Discrepancies between APL-TOE (¬\) and other theories
Some hypotheses of APL-TOE [LanA] disagree with generally-admitted postulates of neural-circuit or molecular-computing theories, so that, as a complement to the papers submitted to APL94, a few points, which needed clarification, are reviewed here.
(Quotations are italicised and embedded between “…”)
"Neurons ARE continuous dynamical systems, and neuron models must be able to describe smooth, continuous quantities such as graded transmitter release and time-averaged pulse intensity " [Hopf] p. 626.
Neurons are made of molecules in which interacting entities are electrons; an average, between an electron and a "no electron", has no physical meaning. Never forget that, even in classical mechanics, averaging two opposite forces which are not applied to the same point, would lead to ignore the rotating action of a couple (or the effect of a dipole in magnetism); moreover, it is dangerous to postulate, especially for "micro-forces" which correspond to "micro-actions", that two opposite actions are necessarily simultaneous.
"The input currents of all synaptic channels are simply additive" [Hopf] p. 627.
They cannot be additive, as individual-electron sequences, except modulo 2, and with timing : successive applications of ¬ within an information processor, e.g. a chain of alternate single and double chemical bonds, which would perform a "¬\ like" algorithm, again, cannot be simultaneous; hence the general disagreement :
"We refer to the dynamics as "classical" because we are ignoring propagation time delays and the quantal nature of quantum potentials, in analogy to classical mechanics. " [Hopf] p. 633, in ref.12.
"Energy functions, for minimization, appropriate to each problem, have to be constructed " (a general postulate).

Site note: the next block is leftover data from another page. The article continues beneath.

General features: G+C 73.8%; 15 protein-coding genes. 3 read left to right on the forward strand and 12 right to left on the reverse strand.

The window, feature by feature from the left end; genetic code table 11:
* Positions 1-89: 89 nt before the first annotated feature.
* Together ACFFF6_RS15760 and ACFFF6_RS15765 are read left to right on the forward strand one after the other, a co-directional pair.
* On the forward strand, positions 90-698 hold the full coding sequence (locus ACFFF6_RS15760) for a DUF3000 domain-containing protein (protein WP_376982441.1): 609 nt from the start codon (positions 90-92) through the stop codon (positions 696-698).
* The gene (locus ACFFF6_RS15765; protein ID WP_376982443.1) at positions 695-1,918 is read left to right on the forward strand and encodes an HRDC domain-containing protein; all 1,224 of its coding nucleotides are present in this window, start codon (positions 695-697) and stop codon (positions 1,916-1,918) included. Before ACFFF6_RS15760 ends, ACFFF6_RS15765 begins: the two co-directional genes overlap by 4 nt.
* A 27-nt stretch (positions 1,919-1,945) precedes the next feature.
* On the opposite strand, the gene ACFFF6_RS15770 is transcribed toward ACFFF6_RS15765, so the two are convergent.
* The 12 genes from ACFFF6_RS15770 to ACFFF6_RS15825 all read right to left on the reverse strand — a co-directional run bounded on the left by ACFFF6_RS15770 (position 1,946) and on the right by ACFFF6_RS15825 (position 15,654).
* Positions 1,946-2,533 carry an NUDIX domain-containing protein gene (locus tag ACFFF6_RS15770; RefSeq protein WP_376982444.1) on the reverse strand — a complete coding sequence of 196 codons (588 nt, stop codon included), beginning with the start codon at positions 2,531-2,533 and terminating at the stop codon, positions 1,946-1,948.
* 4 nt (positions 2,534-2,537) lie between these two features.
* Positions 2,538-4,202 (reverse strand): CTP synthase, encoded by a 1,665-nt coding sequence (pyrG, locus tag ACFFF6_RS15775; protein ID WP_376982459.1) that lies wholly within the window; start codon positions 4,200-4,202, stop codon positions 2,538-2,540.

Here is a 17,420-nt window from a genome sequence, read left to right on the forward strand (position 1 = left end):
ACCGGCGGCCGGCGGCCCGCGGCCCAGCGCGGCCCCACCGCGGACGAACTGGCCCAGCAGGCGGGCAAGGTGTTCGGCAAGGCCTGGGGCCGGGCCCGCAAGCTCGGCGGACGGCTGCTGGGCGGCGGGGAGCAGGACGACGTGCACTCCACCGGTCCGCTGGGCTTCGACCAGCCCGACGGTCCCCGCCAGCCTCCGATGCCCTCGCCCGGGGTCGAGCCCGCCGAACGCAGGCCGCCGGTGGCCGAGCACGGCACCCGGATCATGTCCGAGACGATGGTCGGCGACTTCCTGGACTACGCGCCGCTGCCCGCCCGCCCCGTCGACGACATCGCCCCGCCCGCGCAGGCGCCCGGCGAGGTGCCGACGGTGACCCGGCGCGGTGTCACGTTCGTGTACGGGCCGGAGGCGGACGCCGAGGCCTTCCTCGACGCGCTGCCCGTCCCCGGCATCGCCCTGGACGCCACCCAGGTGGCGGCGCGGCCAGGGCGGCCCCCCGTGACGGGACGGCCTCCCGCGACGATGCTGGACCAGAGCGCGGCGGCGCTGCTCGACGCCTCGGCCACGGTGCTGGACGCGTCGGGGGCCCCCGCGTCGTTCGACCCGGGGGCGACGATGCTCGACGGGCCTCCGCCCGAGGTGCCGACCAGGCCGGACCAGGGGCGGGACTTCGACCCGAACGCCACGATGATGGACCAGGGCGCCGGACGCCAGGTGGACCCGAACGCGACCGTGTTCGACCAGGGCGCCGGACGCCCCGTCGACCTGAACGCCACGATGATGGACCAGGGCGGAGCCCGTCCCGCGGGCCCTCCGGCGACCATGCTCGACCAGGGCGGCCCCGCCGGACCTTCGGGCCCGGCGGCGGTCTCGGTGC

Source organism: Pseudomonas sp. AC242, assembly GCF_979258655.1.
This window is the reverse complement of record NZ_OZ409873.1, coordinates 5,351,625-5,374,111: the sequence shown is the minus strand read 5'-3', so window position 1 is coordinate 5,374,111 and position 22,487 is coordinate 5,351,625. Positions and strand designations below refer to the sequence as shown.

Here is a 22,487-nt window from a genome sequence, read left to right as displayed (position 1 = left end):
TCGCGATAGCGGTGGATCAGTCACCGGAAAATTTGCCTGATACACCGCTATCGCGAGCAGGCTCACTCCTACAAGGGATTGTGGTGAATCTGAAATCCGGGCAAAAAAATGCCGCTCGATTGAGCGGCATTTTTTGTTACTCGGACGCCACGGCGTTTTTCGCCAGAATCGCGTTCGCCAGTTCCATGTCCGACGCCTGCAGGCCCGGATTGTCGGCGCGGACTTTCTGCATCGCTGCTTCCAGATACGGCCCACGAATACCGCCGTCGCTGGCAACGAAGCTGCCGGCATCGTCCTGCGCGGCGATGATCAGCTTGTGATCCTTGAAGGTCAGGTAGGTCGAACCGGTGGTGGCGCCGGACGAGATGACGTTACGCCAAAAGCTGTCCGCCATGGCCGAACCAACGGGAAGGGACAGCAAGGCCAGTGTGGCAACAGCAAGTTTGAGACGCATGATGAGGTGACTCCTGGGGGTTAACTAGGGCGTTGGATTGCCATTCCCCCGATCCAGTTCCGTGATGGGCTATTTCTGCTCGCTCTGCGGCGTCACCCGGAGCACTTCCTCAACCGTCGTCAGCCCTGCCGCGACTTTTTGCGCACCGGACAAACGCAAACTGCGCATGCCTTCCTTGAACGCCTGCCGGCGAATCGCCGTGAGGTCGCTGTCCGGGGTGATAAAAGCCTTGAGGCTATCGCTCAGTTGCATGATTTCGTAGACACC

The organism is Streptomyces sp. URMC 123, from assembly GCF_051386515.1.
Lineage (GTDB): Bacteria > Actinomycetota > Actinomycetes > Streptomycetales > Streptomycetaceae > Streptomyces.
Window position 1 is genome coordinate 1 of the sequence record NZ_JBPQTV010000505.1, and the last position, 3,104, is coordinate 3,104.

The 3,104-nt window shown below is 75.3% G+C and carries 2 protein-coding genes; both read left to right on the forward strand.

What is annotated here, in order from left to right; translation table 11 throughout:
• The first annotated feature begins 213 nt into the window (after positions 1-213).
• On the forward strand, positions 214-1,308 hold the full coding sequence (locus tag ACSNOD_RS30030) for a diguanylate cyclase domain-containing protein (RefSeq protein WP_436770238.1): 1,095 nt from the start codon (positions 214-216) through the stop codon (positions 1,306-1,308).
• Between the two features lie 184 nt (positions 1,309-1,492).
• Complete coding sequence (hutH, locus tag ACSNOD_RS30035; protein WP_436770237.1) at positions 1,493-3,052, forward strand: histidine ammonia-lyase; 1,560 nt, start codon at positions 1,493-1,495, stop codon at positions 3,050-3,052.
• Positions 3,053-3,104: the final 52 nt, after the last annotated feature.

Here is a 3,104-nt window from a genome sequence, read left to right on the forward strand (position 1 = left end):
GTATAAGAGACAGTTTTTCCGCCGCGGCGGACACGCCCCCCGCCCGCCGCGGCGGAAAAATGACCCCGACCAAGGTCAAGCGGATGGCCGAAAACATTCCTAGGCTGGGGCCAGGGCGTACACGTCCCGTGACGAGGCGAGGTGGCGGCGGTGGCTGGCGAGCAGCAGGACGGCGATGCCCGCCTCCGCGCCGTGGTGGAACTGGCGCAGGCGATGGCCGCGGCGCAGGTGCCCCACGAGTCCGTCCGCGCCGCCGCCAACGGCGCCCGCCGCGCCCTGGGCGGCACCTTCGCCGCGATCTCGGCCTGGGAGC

Minimization, seen in modulo 2 integer algebra, simplifies : because of the property of either 0 or 1, raised to any positive power p, to be... idempotent, non-linearities disappear; then, a least-square method becomes a least-any-power method, which will not depend on the choice of any exponent p (such as 2) : the ¬\ algorithm, when its iterates are seen as a whole, tries to equalize parity-neighboring; it is, per se, an ideal, then general, optimizer. One should bear in mind that the modulo 2 integer matrix product, expressed in APL as ¬.^ can also be written ¬. because ¸×¾ in Z/2Z is also ¸¾. The cognitive transform of any binary signal B which is defined as the catenation of the successive iterates of ¯1B¬\B can also be obtained as a matrix product (convolution) of B by a Sierpinski conforming matrix (a mirrored geniton); due to the fact that the Sierpinski matrix is the most perfect self-similar fractal one can imagine, with a sparsity* (the ratio of 0-terms) which drastically increases as a function of its size, the component of the matrix product always selects the minimum item between a sparse row or column of the fractal matrix, and the corresponding item of sequence B. Cognitive- or helix-transforming rearranges information, optimizes it, and compresses it when it is periodical.